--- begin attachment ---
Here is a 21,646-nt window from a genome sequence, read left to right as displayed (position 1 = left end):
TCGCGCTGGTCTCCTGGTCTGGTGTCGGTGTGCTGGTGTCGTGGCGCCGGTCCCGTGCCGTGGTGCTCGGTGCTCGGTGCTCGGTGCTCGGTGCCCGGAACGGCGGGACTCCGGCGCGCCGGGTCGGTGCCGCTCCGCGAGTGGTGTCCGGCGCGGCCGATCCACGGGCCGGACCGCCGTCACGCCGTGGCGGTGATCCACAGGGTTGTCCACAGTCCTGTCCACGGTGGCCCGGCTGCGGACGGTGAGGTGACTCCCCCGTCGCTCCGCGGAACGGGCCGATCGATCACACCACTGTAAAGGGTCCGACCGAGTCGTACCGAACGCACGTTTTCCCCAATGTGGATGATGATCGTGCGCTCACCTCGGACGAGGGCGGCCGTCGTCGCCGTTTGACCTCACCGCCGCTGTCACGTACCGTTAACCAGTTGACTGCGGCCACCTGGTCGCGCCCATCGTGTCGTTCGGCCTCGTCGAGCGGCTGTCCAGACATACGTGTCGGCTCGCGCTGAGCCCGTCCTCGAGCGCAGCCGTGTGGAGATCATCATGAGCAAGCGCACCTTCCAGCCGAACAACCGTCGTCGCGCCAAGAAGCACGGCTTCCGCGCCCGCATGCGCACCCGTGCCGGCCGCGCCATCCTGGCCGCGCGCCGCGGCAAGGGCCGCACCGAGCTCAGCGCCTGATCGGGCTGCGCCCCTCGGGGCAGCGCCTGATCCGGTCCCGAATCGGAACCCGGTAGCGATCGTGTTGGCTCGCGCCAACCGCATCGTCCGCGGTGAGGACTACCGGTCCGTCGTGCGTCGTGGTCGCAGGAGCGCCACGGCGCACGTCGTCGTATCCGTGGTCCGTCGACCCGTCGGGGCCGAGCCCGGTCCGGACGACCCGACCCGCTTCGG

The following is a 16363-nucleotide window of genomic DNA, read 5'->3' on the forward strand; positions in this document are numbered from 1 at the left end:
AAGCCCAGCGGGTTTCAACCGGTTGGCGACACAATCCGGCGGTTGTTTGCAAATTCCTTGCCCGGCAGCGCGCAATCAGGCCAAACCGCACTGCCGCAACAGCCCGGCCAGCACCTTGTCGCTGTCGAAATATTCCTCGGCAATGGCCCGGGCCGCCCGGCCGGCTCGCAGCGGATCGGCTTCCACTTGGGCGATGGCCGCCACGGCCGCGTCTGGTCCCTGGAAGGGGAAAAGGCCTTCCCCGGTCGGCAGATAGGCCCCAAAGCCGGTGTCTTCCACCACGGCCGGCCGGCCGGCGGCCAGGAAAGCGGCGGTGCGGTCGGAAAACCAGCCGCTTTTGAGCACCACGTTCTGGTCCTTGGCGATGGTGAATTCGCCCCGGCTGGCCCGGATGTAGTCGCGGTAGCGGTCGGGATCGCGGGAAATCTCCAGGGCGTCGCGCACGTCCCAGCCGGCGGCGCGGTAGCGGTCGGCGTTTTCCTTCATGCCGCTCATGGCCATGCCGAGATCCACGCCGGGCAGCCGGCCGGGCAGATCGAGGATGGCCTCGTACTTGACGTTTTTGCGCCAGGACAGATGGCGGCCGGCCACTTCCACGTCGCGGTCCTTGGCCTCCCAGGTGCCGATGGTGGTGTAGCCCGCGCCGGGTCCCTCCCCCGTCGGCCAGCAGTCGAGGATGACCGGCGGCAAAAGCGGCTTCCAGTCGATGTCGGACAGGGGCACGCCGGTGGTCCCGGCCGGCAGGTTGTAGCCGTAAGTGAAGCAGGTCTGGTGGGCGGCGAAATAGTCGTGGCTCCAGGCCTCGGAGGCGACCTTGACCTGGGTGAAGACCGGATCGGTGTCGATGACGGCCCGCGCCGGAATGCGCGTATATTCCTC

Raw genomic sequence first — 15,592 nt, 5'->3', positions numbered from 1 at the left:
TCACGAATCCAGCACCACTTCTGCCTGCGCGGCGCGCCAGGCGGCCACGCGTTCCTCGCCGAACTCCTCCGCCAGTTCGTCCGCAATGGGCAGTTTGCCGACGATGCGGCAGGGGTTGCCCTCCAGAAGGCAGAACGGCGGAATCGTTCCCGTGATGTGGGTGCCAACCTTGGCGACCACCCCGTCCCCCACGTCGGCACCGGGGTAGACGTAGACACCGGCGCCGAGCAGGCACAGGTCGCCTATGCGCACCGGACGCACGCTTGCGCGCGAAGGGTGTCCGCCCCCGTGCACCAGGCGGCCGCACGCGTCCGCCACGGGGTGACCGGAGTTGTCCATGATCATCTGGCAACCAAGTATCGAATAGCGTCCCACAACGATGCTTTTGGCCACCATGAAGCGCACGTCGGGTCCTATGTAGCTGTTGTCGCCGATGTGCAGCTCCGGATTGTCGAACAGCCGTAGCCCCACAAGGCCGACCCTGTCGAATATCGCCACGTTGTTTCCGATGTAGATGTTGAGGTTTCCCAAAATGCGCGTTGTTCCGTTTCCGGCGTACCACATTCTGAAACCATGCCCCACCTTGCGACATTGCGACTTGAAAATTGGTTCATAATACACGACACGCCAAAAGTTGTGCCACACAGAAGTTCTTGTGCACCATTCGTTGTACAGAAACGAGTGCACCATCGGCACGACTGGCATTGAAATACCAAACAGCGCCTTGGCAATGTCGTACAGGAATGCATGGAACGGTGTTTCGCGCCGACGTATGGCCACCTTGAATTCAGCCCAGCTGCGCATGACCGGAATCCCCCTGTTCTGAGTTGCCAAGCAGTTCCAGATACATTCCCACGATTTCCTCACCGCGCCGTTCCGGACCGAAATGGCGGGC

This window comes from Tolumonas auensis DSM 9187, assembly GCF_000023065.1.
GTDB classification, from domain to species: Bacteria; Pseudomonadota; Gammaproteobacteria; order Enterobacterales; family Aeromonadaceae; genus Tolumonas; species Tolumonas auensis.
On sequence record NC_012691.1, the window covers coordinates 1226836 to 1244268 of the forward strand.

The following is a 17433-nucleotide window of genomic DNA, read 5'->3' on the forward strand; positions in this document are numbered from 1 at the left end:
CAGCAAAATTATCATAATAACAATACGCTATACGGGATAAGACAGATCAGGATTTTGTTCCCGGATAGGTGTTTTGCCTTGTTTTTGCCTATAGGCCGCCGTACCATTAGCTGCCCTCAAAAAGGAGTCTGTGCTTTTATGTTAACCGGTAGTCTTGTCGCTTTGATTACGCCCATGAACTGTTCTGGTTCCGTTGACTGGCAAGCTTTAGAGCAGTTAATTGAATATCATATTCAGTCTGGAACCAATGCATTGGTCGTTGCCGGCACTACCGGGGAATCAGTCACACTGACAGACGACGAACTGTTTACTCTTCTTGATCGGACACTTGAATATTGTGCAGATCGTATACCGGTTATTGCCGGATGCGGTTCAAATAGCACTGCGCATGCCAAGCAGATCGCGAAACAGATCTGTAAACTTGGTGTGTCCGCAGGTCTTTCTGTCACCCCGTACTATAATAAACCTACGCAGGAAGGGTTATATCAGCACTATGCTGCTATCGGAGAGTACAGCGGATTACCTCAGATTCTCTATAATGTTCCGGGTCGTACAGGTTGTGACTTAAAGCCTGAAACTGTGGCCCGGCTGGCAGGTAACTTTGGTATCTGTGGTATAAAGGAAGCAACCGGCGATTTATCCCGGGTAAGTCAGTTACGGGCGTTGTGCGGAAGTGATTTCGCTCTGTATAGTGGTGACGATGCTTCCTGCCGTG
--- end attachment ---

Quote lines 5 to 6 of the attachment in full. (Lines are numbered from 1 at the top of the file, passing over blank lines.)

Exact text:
Raw genomic sequence first — 15,592 nt, 5'->3', positions numbered from 1 at the left:
TCACGAATCCAGCACCACTTCTGCCTGCGCGGCGCGCCAGGCGGCCACGCGTTCCTCGCCGAACTCCTCCGCCAGTTCGTCCGCAATGGGCAGTTTGCCGACGATGCGGCAGGGGTTGCCCTCCAGAAGGCAGAACGGCGGAATCGTTCCCGTGATGTGGGTGCCAACCTTGGCGACCACCCCGTCCCCCACGTCGGCACCGGGGTAGACGTAGACACCGGCGCCGAGCAGGCACAGGTCGCCTATGCGCACCGGACGCACGCTTGCGCGCGAAGGGTGTCCGCCCCCGTGCACCAGGCGGCCGCACGCGTCCGCCACGGGGTGACCGGAGTTGTCCATGATCATCTGGCAACCAAGTATCGAATAGCGTCCCACAACGATGCTTTTGGCCACCATGAAGCGCACGTCGGGTCCTATGTAGCTGTTGTCGCCGATGTGCAGCTCCGGATTGTCGAACAGCCGTAGCCCCACAAGGCCGACCCTGTCGAATATCGCCACGTTGTTTCCGATGTAGATGTTGAGGTTTCCCAAAATGCGCGTTGTTCCGTTTCCGGCGTACCACATTCTGAAACCATGCCCCACCTTGCGACATTGCGACTTGAAAATTGGTTCATAATACACGACACGCCAAAAGTTGTGCCACACAGAAGTTCTTGTGCACCATTCGTTGTACAGAAACGAGTGCACCATCGGCACGACTGGCATTGAAATACCAAACAGCGCCTTGGCAATGTCGTACAGGAATGCATGGAACGGTGTTTCGCGCCGACGTATGGCCACCTTGAATTCAGCCCAGCTGCGCATGACCGGAATCCCCCTGTTCTGAGTTGCCAAGCAGTTCCAGATACATTCCCACGATTTCCTCACCGCGCCGTTCCGGACCGAAATGGCGGGC